Northeast Ohio drivers sound-off about new traffic observation booths

Linndale sets-up police observation booth

LINNDALE VILLAGE, Ohio - Northeast Ohio drivers are not happy with the latest version of what they call the Linndale Village speed trap.

Last month, the village set up a six-by-one-foot observation booth where officers can sit out of the elements and monitor the village speed camera, thus fulfilling the relatively new Ohio law put into action last March.

Linndale Law Director Jeff Hastings made it clear the booth is well within the law, but some motorist and state lawmakers believe it's an effort to play a loop-hole.

Since Dec. 2013 Linndale's Memphis Avenue traffic camera has earned the village of 178 residents more than 1.8 million dollars.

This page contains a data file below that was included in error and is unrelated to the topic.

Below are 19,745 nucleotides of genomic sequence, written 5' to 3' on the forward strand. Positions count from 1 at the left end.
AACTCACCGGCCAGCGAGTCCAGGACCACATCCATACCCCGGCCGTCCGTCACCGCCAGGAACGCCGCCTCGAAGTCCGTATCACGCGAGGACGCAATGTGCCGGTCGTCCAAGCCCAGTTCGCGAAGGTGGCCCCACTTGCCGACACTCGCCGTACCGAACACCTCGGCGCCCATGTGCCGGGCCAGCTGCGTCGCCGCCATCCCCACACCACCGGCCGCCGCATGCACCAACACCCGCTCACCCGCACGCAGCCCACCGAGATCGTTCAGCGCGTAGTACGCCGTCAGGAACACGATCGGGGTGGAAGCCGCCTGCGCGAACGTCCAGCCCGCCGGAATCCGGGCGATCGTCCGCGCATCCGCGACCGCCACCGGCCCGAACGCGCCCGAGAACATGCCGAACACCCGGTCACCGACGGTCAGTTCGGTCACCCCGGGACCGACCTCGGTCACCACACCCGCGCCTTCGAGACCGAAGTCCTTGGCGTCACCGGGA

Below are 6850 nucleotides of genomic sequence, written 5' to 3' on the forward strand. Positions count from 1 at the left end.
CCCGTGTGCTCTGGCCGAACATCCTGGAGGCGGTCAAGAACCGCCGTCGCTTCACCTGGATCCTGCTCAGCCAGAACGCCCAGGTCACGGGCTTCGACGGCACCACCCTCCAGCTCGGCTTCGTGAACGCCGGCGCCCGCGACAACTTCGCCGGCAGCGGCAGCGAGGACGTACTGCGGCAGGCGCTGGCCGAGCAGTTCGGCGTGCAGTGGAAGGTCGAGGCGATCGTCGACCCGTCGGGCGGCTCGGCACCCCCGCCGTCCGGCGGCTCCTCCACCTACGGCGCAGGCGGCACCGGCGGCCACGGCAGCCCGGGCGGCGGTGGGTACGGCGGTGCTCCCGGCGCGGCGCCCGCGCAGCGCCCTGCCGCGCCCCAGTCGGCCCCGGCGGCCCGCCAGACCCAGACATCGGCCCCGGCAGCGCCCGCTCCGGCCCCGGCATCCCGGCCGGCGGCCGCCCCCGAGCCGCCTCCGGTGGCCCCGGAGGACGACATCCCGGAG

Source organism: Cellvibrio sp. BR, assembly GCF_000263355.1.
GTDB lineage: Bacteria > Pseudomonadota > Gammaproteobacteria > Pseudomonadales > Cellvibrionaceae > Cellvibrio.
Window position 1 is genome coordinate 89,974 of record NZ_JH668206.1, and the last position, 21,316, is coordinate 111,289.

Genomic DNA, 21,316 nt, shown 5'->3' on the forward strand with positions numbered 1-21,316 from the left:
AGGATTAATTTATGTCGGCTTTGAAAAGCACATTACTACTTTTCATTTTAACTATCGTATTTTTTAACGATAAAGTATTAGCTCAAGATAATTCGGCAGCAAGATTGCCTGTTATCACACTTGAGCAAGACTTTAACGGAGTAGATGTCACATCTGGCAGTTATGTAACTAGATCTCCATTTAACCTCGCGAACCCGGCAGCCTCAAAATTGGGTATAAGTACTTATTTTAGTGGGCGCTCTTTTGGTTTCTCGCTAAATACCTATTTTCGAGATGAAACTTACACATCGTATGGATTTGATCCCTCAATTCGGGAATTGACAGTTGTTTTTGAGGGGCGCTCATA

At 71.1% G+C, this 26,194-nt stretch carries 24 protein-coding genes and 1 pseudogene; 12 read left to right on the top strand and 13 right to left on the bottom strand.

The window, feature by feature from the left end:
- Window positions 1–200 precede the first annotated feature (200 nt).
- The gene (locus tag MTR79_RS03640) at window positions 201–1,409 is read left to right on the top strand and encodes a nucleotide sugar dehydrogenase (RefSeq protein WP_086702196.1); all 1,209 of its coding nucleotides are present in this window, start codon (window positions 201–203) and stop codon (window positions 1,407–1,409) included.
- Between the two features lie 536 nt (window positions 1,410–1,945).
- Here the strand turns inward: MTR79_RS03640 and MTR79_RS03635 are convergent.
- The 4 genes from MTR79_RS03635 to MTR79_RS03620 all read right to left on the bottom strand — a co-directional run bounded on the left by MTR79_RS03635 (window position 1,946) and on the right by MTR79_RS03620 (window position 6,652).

Republican State Senator Tom Patton of District 24 believes having an officer in a booth or sitting in car, not necessarily paying attention to traffic, is not the what the law had intended.

"Are they going to be sleeping inside of there? Are they going to be playing poker?" Patton. "I mean they're present, they're on the site of the camera, but that was never the legislative intent."

Patton told he's now working on making the Ohio law more specific, as to what requirements an officer must meet when monitoring a traffic camera.

But Hastings said motorist would have no issue if they simply didn't speed.  Hastings told the camera is set to issue tickets to drivers who are at least 12 MPH over the post 25 MPH limit.

According to Linndale court records less than 15% of ticketed drivers show up to court to fight the $125 violation.

Hastings admitted from time to time the court hearing officer has been know to issue drivers a reduced fine if they have a sound explanation.


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